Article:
Space is big. Like, really big. But even with all that room, humans have managed to fill it with trash.
Thanks to Stuart Grey, a lecturer and astronomer at University College London, it's now possible to visualize how much trash is floating around in the great unknown. Perhaps unsurprisingly, since humans tend not to clean up after ourselves, there's a lot of it — bits of rocket, things coming loose from satellites and rubbish from accidental collisions.
Grey packs almost 60 years of space garbage into a minute-long clip, starting with the launch of the USSR's Sputnik in 1957.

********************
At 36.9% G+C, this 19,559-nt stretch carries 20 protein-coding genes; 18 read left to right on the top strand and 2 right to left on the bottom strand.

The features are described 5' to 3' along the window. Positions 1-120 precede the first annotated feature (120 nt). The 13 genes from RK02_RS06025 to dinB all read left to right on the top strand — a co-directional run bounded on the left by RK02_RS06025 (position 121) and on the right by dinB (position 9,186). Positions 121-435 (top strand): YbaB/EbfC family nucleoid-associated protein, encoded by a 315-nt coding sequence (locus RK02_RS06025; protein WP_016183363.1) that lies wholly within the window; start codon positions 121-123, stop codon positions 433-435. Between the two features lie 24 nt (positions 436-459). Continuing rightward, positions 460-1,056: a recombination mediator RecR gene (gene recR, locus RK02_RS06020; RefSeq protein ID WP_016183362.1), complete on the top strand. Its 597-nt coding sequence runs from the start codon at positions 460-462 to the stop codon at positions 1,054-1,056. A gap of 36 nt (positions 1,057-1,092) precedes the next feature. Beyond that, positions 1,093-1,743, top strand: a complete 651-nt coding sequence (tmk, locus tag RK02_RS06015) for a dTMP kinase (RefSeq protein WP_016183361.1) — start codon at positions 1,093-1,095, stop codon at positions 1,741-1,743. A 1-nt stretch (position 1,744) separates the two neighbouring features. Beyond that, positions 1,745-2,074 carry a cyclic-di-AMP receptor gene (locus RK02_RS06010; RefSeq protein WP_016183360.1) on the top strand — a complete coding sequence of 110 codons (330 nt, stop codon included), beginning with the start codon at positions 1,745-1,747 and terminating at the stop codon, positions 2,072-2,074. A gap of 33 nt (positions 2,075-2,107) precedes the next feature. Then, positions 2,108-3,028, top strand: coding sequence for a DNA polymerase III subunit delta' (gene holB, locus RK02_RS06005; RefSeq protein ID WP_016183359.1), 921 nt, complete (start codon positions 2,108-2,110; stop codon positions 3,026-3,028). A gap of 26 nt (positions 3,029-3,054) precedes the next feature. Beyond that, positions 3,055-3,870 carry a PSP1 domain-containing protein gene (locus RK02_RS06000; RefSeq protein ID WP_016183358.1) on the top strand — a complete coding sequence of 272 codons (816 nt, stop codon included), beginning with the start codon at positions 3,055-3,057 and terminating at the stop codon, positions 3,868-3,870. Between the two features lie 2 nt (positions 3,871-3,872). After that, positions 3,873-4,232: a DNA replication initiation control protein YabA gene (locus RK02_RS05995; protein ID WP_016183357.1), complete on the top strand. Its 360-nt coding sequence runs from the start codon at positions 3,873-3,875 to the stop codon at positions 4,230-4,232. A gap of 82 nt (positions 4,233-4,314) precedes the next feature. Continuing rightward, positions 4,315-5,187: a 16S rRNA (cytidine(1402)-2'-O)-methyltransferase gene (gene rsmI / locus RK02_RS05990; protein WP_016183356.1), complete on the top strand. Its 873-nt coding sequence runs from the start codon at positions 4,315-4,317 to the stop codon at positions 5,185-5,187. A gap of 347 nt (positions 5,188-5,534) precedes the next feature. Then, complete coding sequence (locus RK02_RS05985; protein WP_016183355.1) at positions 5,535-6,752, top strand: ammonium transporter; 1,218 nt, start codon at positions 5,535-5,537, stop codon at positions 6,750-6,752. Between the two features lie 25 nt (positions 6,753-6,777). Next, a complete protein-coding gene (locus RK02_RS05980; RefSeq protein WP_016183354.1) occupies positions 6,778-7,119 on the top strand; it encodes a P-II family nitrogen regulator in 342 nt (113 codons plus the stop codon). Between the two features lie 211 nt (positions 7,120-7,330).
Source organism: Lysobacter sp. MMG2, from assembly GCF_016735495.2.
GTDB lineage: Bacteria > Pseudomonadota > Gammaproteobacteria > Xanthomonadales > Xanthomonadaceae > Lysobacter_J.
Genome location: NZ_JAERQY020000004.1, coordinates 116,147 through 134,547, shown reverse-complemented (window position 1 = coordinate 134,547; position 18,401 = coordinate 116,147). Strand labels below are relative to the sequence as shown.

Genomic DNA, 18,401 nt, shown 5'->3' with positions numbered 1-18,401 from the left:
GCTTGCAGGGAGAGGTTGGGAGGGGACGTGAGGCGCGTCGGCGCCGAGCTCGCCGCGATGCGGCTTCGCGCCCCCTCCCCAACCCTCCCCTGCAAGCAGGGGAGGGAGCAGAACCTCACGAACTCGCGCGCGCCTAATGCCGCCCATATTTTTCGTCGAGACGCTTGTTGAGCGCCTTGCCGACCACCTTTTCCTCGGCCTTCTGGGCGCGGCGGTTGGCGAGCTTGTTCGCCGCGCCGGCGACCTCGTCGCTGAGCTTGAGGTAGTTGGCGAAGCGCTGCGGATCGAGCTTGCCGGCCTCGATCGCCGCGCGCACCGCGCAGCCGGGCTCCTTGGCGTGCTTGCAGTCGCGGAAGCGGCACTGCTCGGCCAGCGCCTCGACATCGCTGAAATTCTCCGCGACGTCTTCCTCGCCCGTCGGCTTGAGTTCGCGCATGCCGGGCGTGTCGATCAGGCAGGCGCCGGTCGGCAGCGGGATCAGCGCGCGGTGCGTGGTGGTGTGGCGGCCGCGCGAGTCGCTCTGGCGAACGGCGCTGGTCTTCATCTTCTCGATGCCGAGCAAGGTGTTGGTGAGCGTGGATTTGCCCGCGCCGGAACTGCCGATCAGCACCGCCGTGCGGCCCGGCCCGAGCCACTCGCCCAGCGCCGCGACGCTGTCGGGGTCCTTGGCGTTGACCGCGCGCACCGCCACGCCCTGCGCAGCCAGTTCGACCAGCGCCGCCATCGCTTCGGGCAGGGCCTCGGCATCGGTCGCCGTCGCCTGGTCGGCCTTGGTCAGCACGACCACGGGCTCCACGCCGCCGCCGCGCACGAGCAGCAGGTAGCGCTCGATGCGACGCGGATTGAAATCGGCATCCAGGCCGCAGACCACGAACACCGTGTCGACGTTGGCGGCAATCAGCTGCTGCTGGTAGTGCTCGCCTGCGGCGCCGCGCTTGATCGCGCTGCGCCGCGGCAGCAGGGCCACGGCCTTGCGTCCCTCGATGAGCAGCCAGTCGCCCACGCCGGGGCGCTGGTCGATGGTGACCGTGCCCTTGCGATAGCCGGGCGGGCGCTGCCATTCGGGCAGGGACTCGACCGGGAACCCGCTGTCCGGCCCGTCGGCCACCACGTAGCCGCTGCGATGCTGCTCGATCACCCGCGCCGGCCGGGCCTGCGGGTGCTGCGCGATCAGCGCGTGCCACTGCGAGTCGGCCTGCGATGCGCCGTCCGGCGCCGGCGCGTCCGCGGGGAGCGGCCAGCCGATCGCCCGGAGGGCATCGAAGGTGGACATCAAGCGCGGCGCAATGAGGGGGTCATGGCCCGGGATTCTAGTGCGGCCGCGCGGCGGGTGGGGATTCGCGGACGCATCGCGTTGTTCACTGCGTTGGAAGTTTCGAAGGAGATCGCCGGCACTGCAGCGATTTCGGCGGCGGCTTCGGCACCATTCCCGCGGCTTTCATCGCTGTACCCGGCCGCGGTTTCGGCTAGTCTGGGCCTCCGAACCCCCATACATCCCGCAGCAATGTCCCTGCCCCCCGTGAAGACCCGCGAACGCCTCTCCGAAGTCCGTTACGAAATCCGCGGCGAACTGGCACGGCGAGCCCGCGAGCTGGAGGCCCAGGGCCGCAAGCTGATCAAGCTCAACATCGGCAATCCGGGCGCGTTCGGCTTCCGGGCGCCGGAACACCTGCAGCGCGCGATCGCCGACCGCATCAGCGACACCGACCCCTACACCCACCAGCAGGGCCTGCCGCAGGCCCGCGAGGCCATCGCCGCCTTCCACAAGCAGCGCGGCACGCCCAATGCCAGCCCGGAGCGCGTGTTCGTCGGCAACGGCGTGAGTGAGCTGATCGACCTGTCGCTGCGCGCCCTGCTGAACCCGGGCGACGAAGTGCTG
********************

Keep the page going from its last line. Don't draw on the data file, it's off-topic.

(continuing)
By the time it gets to 2015, the animation depicts the world surrounded by floating space crap — nearly 20,000 pieces, according to Grey, who came up with his estimate based on location data from Space-Track.org, a site that provides information on what's floating around in Earth's orbit.
As Science notes, the number used to be much lower — around 9,000 objects — before 2007, when a Chinese ballistic missile test blew up and launched an additional 2,000 objects into space. And in 2009, a satellite collision chucked another 2,000 pieces of garbage out there. There are, according to Science, "entire rocket engines are lurking around up there."
That's one small piece of crap for man, one giant garbage pile for mankind, right, Neil?